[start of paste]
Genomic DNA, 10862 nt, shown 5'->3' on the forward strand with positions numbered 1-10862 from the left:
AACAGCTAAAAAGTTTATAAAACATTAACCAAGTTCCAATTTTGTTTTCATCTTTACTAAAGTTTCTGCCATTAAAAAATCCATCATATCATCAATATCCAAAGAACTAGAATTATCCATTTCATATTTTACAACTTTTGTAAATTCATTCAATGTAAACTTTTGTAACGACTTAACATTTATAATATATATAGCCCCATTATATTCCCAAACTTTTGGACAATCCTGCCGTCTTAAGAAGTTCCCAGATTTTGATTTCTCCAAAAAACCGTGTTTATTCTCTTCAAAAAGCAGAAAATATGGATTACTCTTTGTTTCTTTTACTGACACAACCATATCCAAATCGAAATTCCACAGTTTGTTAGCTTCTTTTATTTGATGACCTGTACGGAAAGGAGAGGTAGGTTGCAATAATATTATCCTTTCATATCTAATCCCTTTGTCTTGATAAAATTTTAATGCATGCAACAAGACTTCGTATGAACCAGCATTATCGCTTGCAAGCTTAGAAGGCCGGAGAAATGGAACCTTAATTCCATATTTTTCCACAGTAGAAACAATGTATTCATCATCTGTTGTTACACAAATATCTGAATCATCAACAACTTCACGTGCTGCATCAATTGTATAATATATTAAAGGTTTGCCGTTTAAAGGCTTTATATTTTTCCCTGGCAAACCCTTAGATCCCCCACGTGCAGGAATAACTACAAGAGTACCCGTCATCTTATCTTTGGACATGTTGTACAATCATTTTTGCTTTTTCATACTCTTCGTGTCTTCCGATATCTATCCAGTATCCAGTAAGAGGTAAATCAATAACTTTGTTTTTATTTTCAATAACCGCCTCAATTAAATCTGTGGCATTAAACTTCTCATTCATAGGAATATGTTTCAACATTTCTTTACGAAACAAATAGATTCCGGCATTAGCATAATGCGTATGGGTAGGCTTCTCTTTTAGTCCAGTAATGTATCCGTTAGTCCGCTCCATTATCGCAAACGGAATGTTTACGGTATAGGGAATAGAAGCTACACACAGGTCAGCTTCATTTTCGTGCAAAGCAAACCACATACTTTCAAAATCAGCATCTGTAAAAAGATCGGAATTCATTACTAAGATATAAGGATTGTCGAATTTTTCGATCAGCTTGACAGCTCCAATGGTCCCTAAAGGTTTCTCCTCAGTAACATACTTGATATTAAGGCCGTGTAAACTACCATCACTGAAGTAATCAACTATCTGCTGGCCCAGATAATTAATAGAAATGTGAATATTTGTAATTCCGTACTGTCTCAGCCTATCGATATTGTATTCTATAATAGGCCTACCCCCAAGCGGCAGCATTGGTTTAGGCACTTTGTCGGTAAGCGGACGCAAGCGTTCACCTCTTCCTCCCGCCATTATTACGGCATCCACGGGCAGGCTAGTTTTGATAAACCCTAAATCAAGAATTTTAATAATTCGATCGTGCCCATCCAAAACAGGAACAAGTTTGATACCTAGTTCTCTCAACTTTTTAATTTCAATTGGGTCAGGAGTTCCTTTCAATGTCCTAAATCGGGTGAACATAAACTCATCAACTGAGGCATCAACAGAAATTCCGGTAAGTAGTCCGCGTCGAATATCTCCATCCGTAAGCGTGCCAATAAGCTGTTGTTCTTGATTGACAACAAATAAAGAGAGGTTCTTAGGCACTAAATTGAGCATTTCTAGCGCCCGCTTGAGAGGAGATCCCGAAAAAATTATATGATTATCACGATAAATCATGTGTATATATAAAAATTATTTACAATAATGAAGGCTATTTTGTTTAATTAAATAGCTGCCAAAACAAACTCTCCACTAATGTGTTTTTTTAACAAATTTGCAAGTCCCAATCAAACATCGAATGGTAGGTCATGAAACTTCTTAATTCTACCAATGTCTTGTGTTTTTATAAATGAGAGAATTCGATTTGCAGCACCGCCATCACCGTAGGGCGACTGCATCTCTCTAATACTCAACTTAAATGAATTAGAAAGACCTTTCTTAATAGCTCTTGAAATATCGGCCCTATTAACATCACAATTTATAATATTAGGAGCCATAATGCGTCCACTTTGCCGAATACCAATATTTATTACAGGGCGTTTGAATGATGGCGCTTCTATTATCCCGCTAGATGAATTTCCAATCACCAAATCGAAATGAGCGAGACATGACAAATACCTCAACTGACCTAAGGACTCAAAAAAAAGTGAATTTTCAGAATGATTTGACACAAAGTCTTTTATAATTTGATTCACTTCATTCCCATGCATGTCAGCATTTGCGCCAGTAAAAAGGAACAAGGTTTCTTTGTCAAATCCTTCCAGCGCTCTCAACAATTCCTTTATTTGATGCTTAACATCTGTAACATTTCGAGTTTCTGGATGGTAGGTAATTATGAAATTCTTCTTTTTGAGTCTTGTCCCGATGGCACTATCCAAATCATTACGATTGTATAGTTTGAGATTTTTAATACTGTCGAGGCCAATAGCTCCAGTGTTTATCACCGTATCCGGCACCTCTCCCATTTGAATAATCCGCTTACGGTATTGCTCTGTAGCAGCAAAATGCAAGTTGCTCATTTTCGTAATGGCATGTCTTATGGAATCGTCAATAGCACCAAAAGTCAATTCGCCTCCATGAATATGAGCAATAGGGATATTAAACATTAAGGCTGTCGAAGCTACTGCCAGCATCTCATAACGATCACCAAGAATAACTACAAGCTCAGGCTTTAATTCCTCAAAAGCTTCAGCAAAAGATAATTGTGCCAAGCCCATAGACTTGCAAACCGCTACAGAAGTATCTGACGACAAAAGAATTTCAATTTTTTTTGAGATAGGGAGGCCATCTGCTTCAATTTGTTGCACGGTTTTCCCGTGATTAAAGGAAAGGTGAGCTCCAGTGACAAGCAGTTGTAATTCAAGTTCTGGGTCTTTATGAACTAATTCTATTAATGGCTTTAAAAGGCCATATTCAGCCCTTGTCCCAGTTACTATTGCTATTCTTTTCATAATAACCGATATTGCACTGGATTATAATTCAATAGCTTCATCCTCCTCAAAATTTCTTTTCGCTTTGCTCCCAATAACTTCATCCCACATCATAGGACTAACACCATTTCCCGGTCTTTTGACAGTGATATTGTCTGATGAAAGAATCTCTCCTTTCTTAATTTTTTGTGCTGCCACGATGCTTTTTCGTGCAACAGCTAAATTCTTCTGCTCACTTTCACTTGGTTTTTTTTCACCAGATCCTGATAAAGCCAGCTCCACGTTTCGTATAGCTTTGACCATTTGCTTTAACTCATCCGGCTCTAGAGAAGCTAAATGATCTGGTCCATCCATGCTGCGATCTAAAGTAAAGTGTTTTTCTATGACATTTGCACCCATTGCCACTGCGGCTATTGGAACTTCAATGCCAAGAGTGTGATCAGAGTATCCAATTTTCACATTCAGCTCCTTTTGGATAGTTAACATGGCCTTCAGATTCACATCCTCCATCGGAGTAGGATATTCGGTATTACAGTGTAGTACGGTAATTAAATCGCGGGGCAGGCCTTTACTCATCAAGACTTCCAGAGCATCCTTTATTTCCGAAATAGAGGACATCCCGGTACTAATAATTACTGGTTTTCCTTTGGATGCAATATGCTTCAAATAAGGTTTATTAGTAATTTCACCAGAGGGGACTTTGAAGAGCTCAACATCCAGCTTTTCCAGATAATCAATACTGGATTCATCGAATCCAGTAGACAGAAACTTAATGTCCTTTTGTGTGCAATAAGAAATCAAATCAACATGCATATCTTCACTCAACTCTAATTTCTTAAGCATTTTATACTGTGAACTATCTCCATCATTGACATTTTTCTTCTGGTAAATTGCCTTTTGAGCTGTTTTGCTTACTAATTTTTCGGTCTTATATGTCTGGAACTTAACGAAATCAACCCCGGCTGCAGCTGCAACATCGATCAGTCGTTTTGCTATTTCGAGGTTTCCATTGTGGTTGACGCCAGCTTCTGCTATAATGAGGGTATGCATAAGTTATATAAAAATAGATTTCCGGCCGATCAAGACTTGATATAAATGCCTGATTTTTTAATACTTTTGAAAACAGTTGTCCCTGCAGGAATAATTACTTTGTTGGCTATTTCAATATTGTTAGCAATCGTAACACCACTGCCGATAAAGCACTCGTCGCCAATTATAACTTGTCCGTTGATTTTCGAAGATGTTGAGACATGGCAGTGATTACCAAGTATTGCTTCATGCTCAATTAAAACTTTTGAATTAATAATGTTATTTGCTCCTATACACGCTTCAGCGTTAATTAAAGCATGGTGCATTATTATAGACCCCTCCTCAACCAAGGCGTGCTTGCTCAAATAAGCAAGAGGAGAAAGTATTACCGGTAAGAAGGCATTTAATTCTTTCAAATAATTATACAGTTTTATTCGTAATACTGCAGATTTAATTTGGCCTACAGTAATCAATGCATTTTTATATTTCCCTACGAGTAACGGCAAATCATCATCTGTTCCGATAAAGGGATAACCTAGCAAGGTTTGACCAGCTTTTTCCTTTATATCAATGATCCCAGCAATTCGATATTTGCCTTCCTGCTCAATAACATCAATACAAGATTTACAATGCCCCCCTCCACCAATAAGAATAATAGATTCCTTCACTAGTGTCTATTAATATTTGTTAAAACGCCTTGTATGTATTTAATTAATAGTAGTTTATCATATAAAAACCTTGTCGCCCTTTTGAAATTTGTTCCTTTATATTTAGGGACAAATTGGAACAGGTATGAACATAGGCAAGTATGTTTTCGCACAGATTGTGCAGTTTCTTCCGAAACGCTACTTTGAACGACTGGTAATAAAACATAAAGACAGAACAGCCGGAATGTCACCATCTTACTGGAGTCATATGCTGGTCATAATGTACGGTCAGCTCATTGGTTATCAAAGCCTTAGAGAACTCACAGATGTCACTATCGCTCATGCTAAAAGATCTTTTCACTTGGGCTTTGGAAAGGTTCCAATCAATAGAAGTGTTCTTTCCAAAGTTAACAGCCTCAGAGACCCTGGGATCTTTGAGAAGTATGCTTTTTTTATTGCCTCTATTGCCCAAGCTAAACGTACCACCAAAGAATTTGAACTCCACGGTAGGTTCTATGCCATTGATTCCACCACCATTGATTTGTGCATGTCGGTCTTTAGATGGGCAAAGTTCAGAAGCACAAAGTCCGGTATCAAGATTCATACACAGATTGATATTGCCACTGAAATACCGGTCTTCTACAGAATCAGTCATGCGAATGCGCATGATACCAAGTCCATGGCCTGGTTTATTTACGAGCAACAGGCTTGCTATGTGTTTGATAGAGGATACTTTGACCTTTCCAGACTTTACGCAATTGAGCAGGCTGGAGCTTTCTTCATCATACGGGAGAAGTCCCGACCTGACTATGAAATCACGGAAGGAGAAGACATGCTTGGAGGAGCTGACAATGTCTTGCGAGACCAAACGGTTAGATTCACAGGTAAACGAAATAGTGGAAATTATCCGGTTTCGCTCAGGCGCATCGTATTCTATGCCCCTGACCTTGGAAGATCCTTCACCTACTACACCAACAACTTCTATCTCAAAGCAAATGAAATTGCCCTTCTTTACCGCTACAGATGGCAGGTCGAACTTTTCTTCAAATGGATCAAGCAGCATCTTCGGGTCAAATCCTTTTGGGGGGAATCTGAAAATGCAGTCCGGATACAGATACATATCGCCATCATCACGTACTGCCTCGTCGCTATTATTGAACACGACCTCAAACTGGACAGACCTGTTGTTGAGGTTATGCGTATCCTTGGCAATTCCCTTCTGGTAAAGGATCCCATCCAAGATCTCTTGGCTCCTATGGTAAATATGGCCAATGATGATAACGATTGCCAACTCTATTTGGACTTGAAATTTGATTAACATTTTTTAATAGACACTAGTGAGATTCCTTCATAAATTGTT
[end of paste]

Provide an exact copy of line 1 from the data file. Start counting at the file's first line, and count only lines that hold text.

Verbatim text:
Genomic DNA, 10862 nt, shown 5'->3' on the forward strand with positions numbered 1-10862 from the left: